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Journal of Asian American Studies 7.2 (2004) 177-178

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Cultural Studies Book Prize Awardee, 2002

Compositional Subjects: Enfiguring Asian/American Women, by Laura Hyun Yi Kang (Duke University Press, 2002). Award Committee: (chair) Rachel C. Lee, Sarita See, Caroline Chung Simpson
Award Committee: (chair) Rachel C. Lee, Sarita See, Caroline Chung Simpson

Among an excellent set of entries for the cultural studies award this year, Laura Hyun Yi Kang's Compositional Subjects: Enfiguring Asian/American Women was our committee's clear first choice for the book award. In this richly composed monograph, Kang explores the disciplinary refinement of the subject, "Asian/American women," producing a critical genealogy of the reigning epistemes in Asian American scholarship over the past three-and-a-half decades. While indebted to earlier studies marked by the desire to bring Asian/American women into visibility, Kang boldly departs from such projects by questioning whether such visibility is necessarily beneficial -- and if so, for whom. Specifically, the book engages those attempts to render the Asian/American woman comprehensible as a "writing self, desiring body, national citizen, and transnational worker" in the fields of literary criticism, film studies, history, and anthropology.

The award committee was especially impressed with Kang's broad delineation of the emergence of Asian/American female identity at "the nexus of higher [End Page 177] education, cultural politics, grassroots and institutional activism, and both national and international state policies," while she simultaneously conducted a scrupulous interrogation of how disciplinary crises proliferate in and around identity-based fields such as Asian American Studies. Each chapter brims with keen insights into both the specifics of Asian/American female identity as a discursive formation as well as the crises within various disciplines to validate their approach despite the increasing intimation that their fields can represent neither an exercise in objectivity nor knowledge as a whole. For instance, in her chapter on history, Kang vividly conveys the incoherence of national policies vis-à-vis the fluctuating citizenship status of Asian/American women while also questioning how history is constructed in the first place - that is, how the archive induces and precludes certain narrations of the past. Kang deftly narrates such histories of discursive formation as she surveys secondary and theoretical material in a range of fields - history, film, literature, photography - and then (primarily drawing upon Foucault) successfully resituates those narratives in relation to their disciplinary positionings.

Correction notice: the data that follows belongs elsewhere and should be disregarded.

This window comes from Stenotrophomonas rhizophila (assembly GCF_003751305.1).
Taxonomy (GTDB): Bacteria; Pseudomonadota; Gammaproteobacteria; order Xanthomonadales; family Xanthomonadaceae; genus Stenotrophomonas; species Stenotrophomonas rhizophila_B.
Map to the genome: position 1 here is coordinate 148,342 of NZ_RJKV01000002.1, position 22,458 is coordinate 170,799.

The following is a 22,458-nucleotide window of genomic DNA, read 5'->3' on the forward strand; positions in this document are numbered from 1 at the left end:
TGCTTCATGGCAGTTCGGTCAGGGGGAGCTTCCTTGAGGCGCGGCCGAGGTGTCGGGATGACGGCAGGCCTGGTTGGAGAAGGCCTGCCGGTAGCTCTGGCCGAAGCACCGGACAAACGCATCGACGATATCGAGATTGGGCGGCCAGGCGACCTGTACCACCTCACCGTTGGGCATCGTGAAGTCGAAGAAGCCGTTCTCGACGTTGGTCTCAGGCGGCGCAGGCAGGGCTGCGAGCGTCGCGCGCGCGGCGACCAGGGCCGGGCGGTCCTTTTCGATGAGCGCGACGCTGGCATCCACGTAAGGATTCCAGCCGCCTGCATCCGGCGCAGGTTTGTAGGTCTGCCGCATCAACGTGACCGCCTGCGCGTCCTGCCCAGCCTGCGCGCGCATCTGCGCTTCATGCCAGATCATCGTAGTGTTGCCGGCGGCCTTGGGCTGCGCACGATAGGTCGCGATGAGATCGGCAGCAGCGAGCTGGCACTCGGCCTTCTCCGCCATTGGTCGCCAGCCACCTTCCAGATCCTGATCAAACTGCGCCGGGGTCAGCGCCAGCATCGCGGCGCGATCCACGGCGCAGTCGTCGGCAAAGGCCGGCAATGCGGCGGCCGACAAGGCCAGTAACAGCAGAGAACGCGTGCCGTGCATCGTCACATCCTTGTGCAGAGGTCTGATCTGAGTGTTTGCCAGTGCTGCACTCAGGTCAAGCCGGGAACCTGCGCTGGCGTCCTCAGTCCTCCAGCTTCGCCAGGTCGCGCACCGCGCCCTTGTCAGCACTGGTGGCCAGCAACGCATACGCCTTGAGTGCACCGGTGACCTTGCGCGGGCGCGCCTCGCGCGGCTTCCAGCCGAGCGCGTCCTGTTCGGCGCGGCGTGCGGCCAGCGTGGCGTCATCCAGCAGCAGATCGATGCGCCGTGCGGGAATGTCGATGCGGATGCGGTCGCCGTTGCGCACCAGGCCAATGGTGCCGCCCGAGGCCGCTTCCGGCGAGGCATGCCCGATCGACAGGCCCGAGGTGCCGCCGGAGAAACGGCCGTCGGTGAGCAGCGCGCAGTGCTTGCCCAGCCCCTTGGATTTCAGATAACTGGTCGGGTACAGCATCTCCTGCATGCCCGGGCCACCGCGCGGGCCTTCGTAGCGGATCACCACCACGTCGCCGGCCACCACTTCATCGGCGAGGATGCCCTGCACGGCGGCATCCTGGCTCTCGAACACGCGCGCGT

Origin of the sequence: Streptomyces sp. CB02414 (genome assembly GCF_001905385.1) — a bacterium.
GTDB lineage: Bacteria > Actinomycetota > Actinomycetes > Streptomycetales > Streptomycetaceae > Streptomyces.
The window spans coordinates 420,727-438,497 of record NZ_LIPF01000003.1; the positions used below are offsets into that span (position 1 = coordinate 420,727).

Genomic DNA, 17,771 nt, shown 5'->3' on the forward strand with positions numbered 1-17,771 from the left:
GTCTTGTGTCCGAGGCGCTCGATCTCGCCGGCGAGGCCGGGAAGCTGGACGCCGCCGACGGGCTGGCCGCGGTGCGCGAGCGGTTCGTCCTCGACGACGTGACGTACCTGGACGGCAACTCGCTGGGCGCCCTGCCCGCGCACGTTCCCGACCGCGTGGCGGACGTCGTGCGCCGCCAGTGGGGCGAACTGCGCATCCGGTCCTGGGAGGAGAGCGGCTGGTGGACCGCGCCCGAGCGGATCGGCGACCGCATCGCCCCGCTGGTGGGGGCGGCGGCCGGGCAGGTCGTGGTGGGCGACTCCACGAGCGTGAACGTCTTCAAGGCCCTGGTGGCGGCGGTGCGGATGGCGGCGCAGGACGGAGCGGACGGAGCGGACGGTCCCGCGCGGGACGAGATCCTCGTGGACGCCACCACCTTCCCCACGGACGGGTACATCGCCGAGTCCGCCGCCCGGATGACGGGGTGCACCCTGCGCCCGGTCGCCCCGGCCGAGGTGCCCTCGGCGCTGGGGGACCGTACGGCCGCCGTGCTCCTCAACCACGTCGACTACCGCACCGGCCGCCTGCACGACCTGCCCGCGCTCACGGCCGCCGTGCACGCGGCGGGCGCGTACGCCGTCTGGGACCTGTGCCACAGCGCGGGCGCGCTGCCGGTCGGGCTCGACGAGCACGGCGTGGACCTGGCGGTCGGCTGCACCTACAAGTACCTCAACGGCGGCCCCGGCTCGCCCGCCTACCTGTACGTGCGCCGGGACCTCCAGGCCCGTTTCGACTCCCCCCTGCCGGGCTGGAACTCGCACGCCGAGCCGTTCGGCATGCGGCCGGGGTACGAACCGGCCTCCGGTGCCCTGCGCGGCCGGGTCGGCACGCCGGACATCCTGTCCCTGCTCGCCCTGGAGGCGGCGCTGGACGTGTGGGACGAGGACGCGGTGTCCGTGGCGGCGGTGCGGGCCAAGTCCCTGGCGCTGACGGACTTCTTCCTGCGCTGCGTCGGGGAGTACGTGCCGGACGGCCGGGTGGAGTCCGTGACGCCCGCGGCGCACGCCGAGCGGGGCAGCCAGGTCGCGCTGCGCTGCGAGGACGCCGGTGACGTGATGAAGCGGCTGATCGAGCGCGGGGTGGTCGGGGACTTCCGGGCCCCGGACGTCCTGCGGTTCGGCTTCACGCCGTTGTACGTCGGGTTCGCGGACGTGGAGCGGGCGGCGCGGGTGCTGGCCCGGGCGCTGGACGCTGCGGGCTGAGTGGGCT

Compositional Subjects is most impressive in its theoretical gambit concerning the instrumentality of the modern knowledge project itself: the drive toward endless specification both presupposes and affirms the value of rendering humanity into manipulable units of knowledge. Kang reminds her scholarly audience that even counterhegemonic knowledge claims, despite their producers' intentions, are not necessarily liberating, and she advocates a "trenchant interdisciplinarity" that remains skeptical of the disciplinary norms of knowledge with their "historical intimacies with tactics of political domination and social control." This book gives Asian American studies a compelling new way to rethink its relation to the academic institution and helps redefine the inter-articulations of critical Asian and Asian American studies overall.

University of California, Los Angeles


1. There was no prize awarded in the Poetry and Prose category this year.



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